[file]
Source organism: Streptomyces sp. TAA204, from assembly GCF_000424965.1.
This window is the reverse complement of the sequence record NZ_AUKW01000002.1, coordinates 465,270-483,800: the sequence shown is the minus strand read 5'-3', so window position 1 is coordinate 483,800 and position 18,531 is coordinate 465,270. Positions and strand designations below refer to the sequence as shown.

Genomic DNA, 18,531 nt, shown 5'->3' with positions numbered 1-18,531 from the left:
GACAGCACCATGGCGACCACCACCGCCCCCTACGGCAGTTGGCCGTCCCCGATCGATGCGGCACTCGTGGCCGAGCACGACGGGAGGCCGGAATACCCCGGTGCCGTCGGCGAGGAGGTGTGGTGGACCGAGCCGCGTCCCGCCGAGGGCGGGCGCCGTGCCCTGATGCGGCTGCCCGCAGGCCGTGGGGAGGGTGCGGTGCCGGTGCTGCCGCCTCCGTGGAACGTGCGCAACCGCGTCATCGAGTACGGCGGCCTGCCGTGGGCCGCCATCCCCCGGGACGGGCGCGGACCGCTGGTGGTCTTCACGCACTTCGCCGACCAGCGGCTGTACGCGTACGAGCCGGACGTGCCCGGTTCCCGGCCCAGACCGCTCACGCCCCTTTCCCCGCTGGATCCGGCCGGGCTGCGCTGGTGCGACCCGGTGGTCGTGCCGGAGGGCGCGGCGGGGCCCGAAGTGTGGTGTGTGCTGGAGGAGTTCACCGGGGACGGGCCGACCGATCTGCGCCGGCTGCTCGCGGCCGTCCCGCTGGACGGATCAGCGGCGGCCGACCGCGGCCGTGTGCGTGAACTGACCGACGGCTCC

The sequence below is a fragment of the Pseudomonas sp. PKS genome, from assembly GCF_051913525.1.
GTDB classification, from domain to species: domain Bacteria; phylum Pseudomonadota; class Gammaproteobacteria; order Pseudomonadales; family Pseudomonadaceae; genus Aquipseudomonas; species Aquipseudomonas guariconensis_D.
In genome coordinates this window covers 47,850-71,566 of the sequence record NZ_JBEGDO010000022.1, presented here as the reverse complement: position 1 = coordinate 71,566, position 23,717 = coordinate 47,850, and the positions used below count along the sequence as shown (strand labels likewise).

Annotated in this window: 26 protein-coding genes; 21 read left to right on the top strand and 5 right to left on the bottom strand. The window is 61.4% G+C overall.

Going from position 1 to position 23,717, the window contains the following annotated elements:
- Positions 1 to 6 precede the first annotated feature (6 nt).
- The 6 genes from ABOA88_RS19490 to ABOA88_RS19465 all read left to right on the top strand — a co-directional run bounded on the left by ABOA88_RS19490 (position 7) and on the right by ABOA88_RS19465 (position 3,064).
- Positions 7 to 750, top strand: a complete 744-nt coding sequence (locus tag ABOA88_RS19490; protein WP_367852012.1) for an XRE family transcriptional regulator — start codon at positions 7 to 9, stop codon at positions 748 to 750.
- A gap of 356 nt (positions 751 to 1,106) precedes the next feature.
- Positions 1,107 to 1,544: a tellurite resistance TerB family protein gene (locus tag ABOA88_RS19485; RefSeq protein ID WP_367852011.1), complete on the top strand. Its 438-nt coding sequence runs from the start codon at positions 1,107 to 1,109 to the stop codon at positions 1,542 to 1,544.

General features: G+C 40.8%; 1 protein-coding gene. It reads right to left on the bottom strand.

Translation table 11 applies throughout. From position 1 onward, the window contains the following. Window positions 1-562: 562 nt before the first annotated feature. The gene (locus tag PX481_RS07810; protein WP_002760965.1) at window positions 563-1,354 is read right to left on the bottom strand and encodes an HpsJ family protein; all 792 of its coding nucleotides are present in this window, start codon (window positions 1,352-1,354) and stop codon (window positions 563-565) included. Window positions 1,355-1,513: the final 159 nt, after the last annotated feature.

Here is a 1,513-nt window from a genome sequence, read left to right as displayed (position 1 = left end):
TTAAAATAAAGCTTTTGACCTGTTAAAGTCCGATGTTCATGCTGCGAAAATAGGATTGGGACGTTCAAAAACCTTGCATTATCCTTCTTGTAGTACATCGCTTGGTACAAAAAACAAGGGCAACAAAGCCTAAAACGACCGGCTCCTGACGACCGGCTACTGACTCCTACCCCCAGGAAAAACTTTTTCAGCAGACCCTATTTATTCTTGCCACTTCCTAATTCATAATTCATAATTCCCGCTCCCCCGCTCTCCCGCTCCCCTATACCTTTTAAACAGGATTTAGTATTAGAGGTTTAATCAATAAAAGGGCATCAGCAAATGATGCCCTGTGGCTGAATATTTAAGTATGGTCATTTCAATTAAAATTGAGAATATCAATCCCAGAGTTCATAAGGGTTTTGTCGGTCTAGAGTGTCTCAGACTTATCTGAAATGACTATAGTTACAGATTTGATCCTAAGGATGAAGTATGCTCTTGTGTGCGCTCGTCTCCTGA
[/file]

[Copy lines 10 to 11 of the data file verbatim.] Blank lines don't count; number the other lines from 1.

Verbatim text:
- Positions 1 to 6 precede the first annotated feature (6 nt).
- The 6 genes from ABOA88_RS19490 to ABOA88_RS19465 all read left to right on the top strand — a co-directional run bounded on the left by ABOA88_RS19490 (position 7) and on the right by ABOA88_RS19465 (position 3,064).